The ‘Or’ World and the ‘And’ World
Like a lot of journalism folks, I’ve been avidly following the drama surrounding the fate of the Seattle Post-Intelligencer — and needless to say I’m rooting for the P-I to succeed as an online-only publication after the print paper ceases to be.
In The Stranger last week, Eli Sanders crafted a gripping portrait of a newspaper whose reporters are betwixt and between, torn between wanting to continue at a far leaner, online-only P-I and wondering if they’d be better off on their own. Sanders discusses some of the experiments already under way at the paper, such as prominent home-page links to other publications, including ones that could be seen as rivals. And he nails the philosophy behind such links: “[I]f enough Northwest readers choose to always begin their online information-gathering journeys at the P-I—even though the links there may quickly take them to Lifehacker or West Seattle Blog or Slog or even the Times—the publication could return, in an online way, to the role that traditional newspapers used to enjoy: powerful gatekeeper.”
Yep. That’s the idea — that there’s still time for newspapers to reclaim their role as the connective tissue of their towns, not by being one of the sole sources for reliable, easily distributed local news and information (that era is long gone), but by making their local-reporting expertise, institutional history and brand strength the core of something new. Perhaps that something new will be a loose network of news and community and micro-sites and guides built up by reporters and readers and advertisers and others. The P-I‘s current experiments are steps in that direction.
But if they’re going to get there, papers will have to confront reactions like the one quoted by Sanders, from an unnamed P-I reporter reacting to the home-page links: “Sheesh. What’s next? Linking to the Times?”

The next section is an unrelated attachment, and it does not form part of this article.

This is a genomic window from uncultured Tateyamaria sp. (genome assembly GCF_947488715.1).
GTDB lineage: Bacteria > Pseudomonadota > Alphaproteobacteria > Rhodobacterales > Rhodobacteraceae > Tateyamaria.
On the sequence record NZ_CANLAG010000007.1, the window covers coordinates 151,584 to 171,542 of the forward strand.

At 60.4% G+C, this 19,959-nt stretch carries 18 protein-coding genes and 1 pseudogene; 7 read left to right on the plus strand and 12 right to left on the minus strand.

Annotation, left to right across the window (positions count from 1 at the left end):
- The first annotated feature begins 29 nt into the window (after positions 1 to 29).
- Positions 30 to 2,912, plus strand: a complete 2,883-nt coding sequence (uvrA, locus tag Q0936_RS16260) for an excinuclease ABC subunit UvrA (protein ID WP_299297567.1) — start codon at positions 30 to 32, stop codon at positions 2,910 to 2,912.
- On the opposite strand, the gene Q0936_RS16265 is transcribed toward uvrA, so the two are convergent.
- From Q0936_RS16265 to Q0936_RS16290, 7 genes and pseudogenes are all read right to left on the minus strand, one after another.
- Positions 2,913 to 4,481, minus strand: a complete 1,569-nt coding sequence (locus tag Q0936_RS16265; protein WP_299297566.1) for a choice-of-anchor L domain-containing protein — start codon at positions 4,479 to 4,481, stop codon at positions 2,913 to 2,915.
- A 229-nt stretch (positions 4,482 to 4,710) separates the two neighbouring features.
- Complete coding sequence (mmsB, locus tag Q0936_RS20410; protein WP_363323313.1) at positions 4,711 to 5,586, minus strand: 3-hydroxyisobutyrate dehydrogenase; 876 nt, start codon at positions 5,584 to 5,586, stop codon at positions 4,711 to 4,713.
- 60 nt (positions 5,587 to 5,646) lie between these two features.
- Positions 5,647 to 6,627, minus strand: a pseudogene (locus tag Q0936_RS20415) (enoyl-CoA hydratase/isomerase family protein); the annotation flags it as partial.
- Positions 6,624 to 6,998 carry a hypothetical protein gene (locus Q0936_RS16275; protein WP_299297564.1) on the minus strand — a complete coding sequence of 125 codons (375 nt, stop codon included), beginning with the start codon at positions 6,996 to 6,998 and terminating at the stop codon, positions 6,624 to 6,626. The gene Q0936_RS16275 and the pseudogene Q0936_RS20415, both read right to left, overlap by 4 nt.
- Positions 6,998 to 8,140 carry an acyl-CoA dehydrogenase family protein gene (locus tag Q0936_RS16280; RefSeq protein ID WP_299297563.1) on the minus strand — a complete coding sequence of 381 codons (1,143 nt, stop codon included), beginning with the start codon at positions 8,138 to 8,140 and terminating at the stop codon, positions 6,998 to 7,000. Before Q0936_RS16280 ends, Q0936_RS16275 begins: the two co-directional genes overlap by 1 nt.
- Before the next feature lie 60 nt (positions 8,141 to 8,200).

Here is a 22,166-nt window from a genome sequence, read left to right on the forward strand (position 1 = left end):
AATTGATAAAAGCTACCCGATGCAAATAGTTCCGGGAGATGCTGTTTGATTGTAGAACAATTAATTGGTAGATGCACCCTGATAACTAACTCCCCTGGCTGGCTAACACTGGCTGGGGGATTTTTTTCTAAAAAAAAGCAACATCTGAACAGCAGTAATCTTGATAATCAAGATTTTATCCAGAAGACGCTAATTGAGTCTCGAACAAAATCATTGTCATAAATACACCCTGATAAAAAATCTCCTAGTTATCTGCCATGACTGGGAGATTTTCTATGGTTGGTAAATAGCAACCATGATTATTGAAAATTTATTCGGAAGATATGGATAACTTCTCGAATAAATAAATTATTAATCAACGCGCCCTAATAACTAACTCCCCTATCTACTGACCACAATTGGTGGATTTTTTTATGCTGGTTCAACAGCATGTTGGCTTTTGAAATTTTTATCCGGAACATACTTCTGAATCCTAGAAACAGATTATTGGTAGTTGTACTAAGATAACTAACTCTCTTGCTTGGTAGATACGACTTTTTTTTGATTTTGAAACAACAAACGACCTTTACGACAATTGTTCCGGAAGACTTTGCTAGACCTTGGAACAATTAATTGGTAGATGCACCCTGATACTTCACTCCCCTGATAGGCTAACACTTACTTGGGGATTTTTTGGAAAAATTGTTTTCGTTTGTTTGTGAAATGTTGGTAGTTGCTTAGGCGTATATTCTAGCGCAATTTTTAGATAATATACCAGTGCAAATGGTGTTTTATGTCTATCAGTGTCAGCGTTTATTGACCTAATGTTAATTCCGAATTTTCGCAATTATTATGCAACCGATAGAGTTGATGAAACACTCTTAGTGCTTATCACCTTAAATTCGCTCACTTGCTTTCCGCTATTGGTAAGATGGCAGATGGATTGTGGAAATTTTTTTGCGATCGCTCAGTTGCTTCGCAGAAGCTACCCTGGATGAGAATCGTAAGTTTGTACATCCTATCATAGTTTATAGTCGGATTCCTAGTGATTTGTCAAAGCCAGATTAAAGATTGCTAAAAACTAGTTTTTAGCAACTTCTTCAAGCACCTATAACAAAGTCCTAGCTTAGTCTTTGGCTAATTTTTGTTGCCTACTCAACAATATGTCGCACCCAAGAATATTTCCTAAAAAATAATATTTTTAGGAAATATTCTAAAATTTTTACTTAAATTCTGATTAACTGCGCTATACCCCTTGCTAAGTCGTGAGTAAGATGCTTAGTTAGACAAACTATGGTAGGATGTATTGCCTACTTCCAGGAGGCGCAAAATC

Well, yes. Absolutely. To me, this goes to the core of how newsrooms need to reinvent themselves for the digital world.
Newspapers used to be built around the concept of the Or World, aiming themselves at a hypothetical reader who would pass by the newsstand or the boxes on the corner, take a quick look at the front pages (above the fold) and pick one paper or the other. That world is long gone. Today we live in the And World — the Internet rapidly spreads scoops and good reads everywhere, and a reader who’s interested in a topic will devour everything he or she can find about it from a wealth of sources. Web rules, in other words.
Applying And World rules drives a lot of the practices followed in online journalism, or urged upon those trying to make the transition to it — and some of them understandably strike Or World folks as heretical. There’s Jeff Jarvis‘s maxim to “do what you do best and link to the rest,” for example, as well as the various strategies for aggregating links and/or having editors “curate” coverage by linking to other sources. (The Daily Fix, the column I first edited and then co-wrote for WSJ.com, was an early — and I thought very effective — example of curating links.)
These And World philosophies can be used as cover for slashing staff and dumbing down a paper by jettisoning coverage of international news, national news, business, science or the arts. But to me, that’s misusing them: The idea isn’t “do what you do best and ignore the rest,” and there’s a big difference between the And World and the Not World.
Well-chosen links are an exercise in trust: They admit that a paper may not have everything, but promise readers that the paper will be a trustworthy source for finding anything. Keeping that promise makes a paper more likely to be a starting point for readers — a looser version of the gatekeeper role papers once enjoyed, and could still recapture. But the flip side is that not helping readers find information they want — for instance, by ignoring a chief competitor’s story — erodes trust. In the And World, that’s a surefire way to get discarded.
So yes, the P-I should link to the Times. Once that was forbidden, and anyone who suggested otherwise would have been thought crazy. Soon it will be mandatory, and the same rule will apply.